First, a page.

Judge Holds RIAA Evidence Insufficient

Rich Tate

Supreme [H]ardness
Jun 9, 2005
Another RIAA case was tossed out, this time bringing into question the lack of correlation between a person’s username and the actual person, among other things.

Clearly, plaintiffs are entitled to relief if Dangler downloaded and distributed the Copyrighted Recordings without plaintiffs’ consent. The question this Court must decide is whether plaintiffs have proven that those circumstances exist here. Although the complaint establishes that someone using the “KaZaA” online peer-to-peer file sharing service uploaded the Copyrighted Recordings, or otherwise offered them for distribution, the complaint does not identify details such as the time period during which the violations allegedly took place, or explain how that user, dentified only by the username heavyjeffmc@KaZaA, was determined to be the defendant.


Limp Gawd
Aug 9, 2006
Main difference between this case and the one the RIAA won a couple of weeks ago was that the lady used the same account name for all her stuff.


ViragoAdmin Emeritus
May 27, 2000
I wouldn't say it was exactly "tossed out". Dangler failed to respond to the original complaint (he defaulted), making the plaintiffs eligible for a default judgment on that basis alone.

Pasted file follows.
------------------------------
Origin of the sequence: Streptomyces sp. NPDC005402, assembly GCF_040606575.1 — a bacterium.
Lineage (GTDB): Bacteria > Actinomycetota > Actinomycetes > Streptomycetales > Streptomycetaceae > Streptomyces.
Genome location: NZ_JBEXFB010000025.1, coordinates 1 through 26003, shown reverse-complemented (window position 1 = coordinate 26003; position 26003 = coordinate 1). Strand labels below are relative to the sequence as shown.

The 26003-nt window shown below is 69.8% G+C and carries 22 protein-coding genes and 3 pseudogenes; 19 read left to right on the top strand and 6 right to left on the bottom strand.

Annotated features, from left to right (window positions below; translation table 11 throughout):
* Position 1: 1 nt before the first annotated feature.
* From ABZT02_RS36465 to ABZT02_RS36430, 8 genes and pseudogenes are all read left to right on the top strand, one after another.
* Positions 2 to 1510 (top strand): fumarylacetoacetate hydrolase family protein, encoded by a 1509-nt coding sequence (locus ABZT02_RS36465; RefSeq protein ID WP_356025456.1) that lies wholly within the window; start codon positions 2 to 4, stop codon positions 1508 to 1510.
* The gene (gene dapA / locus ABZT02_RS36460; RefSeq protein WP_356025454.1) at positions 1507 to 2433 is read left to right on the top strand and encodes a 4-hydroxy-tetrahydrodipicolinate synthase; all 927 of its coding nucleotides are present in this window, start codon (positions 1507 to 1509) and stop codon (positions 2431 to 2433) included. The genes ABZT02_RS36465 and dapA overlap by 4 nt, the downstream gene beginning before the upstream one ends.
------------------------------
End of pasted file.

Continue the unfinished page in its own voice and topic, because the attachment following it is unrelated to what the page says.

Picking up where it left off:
The judge, however, has denied the motion for default judgment (on the plaintiffs' terms) and is ordering a hearing.

Based on the evidence plaintiffs presented, I am not convinced that default judgment in the manner requested by plaintiffs should be entered at this time. Specifically, there are significant issues of fact regarding the identification of the defendant...

I conclude, therefore, that additional evidence concerning the alleged copyright violations is required, and thus a hearing is necessary pursuant to Fed. R. Civ. P. 55(b)(2) “in order to enable the court to enter judgment.”
This case is far from over. But unless Dangler can show good cause to have the default set aside, he has already lost the right to defend himself. The hearing is solely for the judge to determine what (if any) damages will be awarded to the plaintiffs.

Moral of the story: If you receive a summons like this, don't ignore it. ;)
Aug 24, 2004
Well who knows well see what happens. This could prove an interesting point in other cases of such manner.